Accommodation of
environmentally sensitive people in a court of justice



A request for accommodation under the Americans with Disabilities Act (ADA) was successfully filed for better access to a courthouse.


Keywords:  environmental illness, multiple chemical sensitivity, MCS, electrical sensitivity, EHS, accommodation, Americans with Disabilities Act, ADA, court, courthouse, courtroom, public building



The need for accommodation

People with multiple chemical sensitivity (MCS) or electrical hypersensitivity (EHS) often have to avoid many public buildings.  But sometimes it is unavoidable, such as when attending a hearing in a court of justice.


In this case, the defendant and multiple witnesses for the defendant had MCS and/or EHS, and the court hearing was expected to last several hours.  The hearing was in a small courthouse with only one courtroom.  It was considered asking if the hearing could be held outdoors, but that was not realistic.  The defense attorney informally discussed the issue with the judge and offered to host the session at a different location, but the judge didnŐt agree to it.  The judge uses various recording and office equipment at his podium, which all would have had to be moved, so the refusal was reasonable.


The courtroom was visually inspected and sniffed days before the hearing, but the EMF levels were not measured.  The room didnŐt smell moldy, fragranced or have much odor to it and the staff explained that their computers did not use any wireless communication.  However, there were no windows, the witness stand was right next to the judgeŐs electronic equipment, and there was overhead fluorescent lighting.  There was also a large electronic clock, which was right next to the witness stand and about 8 feet from the defense table.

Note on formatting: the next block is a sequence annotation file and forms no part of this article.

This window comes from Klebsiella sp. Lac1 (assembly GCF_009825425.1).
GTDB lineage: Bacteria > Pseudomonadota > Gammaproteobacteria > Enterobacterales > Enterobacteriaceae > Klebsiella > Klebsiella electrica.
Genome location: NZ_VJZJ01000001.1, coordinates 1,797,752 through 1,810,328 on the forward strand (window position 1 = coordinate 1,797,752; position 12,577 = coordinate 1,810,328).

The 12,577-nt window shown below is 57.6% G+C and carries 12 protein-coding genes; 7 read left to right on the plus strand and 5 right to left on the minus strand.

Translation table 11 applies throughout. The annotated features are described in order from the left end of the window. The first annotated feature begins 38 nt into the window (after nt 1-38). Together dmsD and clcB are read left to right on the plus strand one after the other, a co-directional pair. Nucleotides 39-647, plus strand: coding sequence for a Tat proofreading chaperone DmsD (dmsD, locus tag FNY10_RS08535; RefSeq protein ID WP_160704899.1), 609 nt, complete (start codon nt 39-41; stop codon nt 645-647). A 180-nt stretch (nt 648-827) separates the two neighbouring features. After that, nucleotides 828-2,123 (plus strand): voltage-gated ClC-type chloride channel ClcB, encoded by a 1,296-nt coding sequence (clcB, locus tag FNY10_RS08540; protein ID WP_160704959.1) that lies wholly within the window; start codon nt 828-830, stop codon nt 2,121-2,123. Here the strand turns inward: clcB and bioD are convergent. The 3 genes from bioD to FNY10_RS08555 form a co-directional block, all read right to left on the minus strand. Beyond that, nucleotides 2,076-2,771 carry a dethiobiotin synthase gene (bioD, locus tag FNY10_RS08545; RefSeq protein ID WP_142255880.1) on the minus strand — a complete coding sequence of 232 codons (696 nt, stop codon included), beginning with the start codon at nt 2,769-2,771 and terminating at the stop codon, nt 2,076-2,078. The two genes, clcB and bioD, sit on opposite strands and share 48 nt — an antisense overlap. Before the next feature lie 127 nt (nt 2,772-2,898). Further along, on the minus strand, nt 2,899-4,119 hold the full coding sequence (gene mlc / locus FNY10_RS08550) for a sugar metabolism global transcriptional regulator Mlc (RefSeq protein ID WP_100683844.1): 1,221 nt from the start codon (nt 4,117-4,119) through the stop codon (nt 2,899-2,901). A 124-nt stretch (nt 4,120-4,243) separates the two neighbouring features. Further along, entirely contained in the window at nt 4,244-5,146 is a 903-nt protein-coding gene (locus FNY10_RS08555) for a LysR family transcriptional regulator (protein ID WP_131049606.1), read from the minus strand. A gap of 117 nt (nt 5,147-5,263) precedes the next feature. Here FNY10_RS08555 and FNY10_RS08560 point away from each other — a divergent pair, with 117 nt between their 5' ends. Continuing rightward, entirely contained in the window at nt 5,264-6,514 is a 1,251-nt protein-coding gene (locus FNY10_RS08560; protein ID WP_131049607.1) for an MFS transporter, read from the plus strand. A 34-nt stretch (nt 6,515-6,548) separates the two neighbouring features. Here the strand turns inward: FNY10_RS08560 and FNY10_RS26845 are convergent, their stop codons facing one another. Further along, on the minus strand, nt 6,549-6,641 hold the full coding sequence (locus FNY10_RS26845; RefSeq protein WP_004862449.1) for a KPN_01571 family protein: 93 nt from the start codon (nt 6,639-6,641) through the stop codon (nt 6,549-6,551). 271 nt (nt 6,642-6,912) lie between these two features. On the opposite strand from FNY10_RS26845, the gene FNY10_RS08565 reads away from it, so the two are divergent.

A paralegal working for the defense attorney wrote the following request, which was submitted on the attorneyŐs letterhead:




     COMES NOW Defendant, by and through counsel undersigned, hereby requests this court to make accommodations for DefendantŐs upcoming hearing due to the fact that Defendant and many of the witnesses for this case are environmentally sensitive. 


Defendant hereby requests the following accommodations:


1.     Disclose the schedule for insecticide spraying in the building (over the last 2 months).

2.     Turn off all fluorescent lighting in the courtroom.  Defendant will bring a lamp for the PlaintiffŐs table, the DefendantŐs table, and one for the Judge (as required for safety).

3.     Turn off the JudgeŐs clock

4.     Allow Defendant to measure the electromagnetic emissions in the room prior to starting the hearing (including near the witness chair).

5.     Allow the witnesses to testify from the DefendantŐs table as necessary.

6.     Allow the witnesses to wait outside, and enter when called to the witness stand.

7.     Expedite the hearing to allow only 30 minutes of testimony for each side, so that Defendant has to spend a limited amount of time in the courtroom.


The court responded back in writing, which included these words:


CourtŐs own motion:  to clarify time restraints at hearing